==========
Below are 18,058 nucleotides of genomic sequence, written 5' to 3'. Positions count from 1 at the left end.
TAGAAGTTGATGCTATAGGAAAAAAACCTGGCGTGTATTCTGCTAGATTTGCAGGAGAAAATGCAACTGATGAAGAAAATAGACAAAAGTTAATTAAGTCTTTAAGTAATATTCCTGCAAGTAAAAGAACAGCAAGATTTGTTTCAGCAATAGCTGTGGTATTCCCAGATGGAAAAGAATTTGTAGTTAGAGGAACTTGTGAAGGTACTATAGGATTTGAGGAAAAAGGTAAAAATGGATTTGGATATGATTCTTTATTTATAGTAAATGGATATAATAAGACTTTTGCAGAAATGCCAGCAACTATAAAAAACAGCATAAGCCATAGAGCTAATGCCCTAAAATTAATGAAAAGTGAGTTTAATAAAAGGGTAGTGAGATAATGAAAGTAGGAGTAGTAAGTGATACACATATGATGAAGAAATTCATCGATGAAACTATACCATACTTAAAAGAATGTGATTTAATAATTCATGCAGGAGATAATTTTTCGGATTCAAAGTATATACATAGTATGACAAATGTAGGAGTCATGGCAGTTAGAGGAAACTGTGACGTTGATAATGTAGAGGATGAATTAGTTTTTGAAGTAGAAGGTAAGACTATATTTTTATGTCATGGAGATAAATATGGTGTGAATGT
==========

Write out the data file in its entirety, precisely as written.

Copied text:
Below are 18,058 nucleotides of genomic sequence, written 5' to 3'. Positions count from 1 at the left end.
TAGAAGTTGATGCTATAGGAAAAAAACCTGGCGTGTATTCTGCTAGATTTGCAGGAGAAAATGCAACTGATGAAGAAAATAGACAAAAGTTAATTAAGTCTTTAAGTAATATTCCTGCAAGTAAAAGAACAGCAAGATTTGTTTCAGCAATAGCTGTGGTATTCCCAGATGGAAAAGAATTTGTAGTTAGAGGAACTTGTGAAGGTACTATAGGATTTGAGGAAAAAGGTAAAAATGGATTTGGATATGATTCTTTATTTATAGTAAATGGATATAATAAGACTTTTGCAGAAATGCCAGCAACTATAAAAAACAGCATAAGCCATAGAGCTAATGCCCTAAAATTAATGAAAAGTGAGTTTAATAAAAGGGTAGTGAGATAATGAAAGTAGGAGTAGTAAGTGATACACATATGATGAAGAAATTCATCGATGAAACTATACCATACTTAAAAGAATGTGATTTAATAATTCATGCAGGAGATAATTTTTCGGATTCAAAGTATATACATAGTATGACAAATGTAGGAGTCATGGCAGTTAGAGGAAACTGTGACGTTGATAATGTAGAGGATGAATTAGTTTTTGAAGTAGAAGGTAAGACTATATTTTTATGTCATGGAGATAAATATGGTGTGAATGT